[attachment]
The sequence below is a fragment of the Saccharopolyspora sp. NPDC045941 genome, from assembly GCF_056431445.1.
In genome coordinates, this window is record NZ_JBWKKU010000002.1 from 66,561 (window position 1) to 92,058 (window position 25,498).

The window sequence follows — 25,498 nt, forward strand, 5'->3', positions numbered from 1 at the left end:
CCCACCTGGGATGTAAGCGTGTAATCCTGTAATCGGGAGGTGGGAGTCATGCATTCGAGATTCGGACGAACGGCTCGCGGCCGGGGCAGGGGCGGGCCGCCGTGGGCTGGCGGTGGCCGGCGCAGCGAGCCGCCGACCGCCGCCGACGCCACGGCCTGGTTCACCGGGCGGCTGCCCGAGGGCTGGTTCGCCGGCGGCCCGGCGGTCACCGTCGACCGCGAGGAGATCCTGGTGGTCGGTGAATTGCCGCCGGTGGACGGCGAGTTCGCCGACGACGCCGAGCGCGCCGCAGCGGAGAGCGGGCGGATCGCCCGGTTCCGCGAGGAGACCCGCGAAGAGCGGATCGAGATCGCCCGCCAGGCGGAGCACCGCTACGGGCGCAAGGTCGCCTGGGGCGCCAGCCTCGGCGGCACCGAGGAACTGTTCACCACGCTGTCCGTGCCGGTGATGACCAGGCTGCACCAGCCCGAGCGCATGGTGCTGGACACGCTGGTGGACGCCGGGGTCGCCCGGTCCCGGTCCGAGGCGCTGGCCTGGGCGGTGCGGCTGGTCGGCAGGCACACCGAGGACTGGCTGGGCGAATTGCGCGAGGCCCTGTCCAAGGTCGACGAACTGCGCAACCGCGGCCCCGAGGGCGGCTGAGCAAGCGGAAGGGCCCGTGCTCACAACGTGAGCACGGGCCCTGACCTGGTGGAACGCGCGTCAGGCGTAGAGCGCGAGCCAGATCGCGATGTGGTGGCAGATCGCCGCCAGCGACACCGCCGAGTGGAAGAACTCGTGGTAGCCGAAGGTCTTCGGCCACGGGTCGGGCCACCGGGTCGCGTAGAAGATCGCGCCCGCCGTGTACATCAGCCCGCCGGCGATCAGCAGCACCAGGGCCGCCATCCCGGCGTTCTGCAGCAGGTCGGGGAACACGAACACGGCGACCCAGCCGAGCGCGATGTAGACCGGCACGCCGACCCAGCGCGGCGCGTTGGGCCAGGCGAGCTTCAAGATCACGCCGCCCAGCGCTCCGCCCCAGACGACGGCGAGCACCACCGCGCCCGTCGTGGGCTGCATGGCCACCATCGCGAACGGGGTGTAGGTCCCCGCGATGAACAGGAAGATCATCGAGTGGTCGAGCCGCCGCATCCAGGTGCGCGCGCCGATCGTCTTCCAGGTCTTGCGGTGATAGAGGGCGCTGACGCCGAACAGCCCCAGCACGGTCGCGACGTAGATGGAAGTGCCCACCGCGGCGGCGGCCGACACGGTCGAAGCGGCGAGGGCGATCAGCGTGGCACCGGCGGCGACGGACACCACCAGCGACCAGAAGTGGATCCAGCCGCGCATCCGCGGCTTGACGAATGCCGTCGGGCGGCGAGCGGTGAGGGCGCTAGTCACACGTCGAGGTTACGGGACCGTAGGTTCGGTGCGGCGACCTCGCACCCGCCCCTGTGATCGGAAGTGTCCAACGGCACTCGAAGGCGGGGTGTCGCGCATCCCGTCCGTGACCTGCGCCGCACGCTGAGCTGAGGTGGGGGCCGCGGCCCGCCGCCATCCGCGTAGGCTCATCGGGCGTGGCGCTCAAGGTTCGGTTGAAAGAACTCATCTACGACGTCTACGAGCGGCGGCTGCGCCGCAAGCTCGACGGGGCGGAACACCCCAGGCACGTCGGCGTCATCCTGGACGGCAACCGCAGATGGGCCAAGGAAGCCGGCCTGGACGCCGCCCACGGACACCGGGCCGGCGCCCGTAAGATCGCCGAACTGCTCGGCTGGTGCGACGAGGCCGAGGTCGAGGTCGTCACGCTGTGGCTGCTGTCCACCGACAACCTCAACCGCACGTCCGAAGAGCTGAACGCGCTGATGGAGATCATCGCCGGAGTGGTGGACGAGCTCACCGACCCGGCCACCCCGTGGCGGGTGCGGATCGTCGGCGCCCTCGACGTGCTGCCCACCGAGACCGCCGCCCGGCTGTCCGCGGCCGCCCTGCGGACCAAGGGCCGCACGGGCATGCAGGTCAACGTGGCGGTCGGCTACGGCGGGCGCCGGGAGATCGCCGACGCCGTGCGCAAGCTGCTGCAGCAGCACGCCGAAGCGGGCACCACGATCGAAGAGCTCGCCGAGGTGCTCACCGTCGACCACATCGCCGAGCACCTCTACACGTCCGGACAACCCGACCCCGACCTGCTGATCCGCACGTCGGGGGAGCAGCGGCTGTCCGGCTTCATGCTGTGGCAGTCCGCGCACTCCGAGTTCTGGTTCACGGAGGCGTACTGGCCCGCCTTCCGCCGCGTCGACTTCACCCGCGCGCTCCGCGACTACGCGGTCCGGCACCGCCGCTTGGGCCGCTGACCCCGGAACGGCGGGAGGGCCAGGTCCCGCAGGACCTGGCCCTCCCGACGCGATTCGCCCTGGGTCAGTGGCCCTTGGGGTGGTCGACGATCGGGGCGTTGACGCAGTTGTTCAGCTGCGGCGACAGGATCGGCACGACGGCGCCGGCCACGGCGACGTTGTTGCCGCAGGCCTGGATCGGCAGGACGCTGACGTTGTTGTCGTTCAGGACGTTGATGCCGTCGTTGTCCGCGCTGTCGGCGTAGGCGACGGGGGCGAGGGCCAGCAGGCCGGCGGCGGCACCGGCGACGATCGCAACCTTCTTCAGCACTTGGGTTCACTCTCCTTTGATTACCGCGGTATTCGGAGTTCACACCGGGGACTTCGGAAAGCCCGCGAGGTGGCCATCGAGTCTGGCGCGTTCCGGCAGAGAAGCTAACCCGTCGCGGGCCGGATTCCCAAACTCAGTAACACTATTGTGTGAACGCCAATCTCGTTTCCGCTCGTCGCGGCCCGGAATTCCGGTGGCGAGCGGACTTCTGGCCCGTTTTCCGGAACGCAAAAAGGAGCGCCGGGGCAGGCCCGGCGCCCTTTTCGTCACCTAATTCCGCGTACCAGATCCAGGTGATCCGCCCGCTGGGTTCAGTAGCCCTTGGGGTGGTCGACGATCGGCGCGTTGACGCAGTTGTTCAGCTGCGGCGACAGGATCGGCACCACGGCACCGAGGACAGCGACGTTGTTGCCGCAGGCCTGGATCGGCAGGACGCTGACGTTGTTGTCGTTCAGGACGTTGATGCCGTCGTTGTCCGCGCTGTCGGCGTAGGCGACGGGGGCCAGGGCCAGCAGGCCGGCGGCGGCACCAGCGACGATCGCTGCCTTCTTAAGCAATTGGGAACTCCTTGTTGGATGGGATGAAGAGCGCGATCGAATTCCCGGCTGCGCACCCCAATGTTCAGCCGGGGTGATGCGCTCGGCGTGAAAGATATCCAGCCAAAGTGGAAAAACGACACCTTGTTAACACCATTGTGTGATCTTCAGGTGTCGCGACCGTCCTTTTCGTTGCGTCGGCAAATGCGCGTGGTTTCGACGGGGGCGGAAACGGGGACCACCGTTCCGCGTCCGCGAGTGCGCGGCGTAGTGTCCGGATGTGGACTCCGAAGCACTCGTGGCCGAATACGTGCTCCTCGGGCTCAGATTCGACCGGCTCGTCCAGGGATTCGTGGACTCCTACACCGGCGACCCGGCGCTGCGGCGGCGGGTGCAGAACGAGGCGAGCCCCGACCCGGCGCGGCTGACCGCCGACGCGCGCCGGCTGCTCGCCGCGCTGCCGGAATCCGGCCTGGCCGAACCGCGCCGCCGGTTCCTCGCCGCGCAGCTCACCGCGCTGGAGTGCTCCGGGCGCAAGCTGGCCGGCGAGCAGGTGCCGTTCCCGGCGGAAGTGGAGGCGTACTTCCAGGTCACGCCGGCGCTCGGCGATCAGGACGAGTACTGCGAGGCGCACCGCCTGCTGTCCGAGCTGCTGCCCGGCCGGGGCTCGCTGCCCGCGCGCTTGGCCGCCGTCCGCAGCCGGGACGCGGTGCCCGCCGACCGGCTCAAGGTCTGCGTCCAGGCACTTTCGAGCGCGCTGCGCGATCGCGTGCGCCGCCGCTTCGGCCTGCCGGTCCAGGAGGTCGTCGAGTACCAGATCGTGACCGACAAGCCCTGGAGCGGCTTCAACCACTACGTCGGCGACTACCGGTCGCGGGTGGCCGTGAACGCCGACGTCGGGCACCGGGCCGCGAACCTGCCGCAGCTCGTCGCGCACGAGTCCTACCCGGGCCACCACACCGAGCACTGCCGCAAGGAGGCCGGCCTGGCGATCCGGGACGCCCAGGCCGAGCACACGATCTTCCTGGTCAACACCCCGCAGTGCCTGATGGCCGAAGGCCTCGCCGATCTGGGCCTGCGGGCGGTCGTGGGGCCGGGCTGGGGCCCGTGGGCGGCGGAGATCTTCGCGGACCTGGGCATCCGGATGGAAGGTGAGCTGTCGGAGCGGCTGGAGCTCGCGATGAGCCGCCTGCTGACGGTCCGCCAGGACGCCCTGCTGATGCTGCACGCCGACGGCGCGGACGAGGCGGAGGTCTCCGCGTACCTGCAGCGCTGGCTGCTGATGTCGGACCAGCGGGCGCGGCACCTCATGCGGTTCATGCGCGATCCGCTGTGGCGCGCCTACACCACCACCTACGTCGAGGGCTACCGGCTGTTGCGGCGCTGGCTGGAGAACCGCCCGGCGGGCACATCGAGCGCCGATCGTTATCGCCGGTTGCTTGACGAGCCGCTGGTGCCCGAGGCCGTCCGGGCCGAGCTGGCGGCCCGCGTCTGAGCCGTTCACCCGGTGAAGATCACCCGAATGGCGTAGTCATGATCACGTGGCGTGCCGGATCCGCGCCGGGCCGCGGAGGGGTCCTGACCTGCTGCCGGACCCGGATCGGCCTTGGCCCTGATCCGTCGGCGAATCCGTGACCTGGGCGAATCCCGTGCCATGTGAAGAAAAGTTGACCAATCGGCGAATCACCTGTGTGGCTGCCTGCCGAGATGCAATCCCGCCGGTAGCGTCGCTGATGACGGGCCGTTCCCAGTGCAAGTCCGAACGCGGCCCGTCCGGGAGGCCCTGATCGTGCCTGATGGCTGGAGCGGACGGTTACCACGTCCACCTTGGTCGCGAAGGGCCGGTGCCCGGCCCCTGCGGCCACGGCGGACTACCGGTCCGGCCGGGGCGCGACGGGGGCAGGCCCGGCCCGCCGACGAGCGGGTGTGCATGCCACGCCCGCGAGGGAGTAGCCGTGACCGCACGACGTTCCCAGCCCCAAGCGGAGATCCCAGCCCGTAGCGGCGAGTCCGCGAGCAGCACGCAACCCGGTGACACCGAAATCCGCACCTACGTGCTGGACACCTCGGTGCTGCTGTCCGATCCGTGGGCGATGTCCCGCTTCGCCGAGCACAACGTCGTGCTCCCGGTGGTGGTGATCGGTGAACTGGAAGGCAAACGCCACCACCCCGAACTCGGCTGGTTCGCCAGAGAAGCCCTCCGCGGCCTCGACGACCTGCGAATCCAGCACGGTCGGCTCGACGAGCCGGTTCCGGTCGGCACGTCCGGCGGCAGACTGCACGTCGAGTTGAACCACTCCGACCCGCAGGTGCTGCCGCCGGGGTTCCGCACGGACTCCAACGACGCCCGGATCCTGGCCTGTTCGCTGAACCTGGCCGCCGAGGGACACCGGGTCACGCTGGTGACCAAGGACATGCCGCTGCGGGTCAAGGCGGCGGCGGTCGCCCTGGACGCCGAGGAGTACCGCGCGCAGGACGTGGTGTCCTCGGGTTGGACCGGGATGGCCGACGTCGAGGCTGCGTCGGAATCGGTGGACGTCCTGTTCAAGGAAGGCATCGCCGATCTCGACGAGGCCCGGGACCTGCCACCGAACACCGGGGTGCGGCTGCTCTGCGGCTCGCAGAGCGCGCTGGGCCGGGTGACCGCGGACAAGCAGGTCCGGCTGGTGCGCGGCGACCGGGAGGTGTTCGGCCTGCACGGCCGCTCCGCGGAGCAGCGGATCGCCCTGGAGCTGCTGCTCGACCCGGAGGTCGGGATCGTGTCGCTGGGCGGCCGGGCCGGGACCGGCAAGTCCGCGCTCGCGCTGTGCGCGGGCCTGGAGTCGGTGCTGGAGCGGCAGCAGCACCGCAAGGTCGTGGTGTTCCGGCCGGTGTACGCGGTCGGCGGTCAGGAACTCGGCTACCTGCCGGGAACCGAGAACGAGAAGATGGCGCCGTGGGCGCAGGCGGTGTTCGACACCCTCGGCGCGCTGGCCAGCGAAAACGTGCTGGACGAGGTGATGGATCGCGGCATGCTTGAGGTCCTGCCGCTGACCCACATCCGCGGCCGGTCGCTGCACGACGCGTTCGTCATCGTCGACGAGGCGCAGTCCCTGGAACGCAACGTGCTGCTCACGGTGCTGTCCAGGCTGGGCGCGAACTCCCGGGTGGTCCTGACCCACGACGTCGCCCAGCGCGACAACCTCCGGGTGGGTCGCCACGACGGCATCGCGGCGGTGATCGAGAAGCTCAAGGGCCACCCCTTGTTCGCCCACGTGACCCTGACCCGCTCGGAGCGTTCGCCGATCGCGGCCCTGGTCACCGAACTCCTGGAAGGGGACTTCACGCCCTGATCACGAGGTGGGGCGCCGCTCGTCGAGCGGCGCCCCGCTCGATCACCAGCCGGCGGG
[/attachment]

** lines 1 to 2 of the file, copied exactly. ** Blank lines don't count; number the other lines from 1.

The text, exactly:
The sequence below is a fragment of the Saccharopolyspora sp. NPDC045941 genome, from assembly GCF_056431445.1.
In genome coordinates, this window is record NZ_JBWKKU010000002.1 from 66,561 (window position 1) to 92,058 (window position 25,498).